The Infinity Saga was the MCU’s first overarching project, and most of the films released early on were part of building up that story. A saga-long overarching story worked when the MCU was smaller in scale, with only around twenty films, as each film felt like its own while having an underlying common goal. However, Marvel Studios has since been producing more content than ever before with the addition of the MCU Disney+ series. Now that the franchise is on such a large scale, it’s clear that an overarching saga isn’t working as effectively.

There have already been 10 films released since the Multiverse Saga’s start with Black Widow in 2021, which brings the MCU’s total to 33. By the time of the Multiverse Saga’s expected conclusion in Avengers: Secret Wars, there will be 40 MCU films if the schedule goes according to plan. The franchise has become too big for franchise-wide stories to work effectively, especially with the addition of the Disney+ series. With 10 MCU shows released so far and two more on the horizon, it’s becoming increasingly hard for audiences to keep track of all of the MCU content, let alone keep track of an overarching story.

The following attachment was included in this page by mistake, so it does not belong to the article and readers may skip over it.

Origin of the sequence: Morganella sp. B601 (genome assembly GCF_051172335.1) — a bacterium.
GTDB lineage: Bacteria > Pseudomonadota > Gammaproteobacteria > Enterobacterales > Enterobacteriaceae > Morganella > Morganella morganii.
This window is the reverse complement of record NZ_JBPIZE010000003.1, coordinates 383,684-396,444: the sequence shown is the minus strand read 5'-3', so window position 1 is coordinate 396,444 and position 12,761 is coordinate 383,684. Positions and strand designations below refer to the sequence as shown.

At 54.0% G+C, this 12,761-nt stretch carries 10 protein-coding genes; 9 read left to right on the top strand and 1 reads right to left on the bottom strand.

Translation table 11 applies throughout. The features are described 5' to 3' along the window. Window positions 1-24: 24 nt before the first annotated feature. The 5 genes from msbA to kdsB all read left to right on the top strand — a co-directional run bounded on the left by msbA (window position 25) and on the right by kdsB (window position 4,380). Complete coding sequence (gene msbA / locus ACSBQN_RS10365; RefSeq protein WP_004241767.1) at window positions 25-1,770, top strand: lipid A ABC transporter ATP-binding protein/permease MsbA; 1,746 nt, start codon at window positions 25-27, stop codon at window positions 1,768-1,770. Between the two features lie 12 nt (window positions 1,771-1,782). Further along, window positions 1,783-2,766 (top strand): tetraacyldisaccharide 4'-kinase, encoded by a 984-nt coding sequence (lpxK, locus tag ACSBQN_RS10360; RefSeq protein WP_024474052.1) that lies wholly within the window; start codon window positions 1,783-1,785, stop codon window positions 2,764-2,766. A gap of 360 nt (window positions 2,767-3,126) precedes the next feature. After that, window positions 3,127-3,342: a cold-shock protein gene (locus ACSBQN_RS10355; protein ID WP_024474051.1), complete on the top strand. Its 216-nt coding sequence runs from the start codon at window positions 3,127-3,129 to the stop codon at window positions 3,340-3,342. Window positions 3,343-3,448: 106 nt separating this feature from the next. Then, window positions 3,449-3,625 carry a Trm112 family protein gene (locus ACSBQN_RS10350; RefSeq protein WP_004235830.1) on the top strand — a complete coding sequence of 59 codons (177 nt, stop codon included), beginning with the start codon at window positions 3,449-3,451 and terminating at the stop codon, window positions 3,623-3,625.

The current MCU slate doesn’t include projects with unconfirmed release dates, like Armor Wars or the Shang-Chi sequel, which means there could be more than 40 films in the MCU by the time of the Multiverse Saga’s conclusion.

How The Saga Structure Is Hurting The Post-Endgame MCU

Although the theme of the Infinity Saga was what brought the early MCU together, it was also met with some criticism. Some projects or characters were changed for the sake of the Infinity Saga, only being used as a way to introduce a necessary concept. Such as Thor: The Dark World being used solely as an introduction to the Soul Stone or Peter Parker being a tool for Tony Stark’s eventual character arc, these changes showed how a saga structure can hurt individual stories at times.

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The MCU Has 7 Different Multiverse Explanations & None Of Them Connect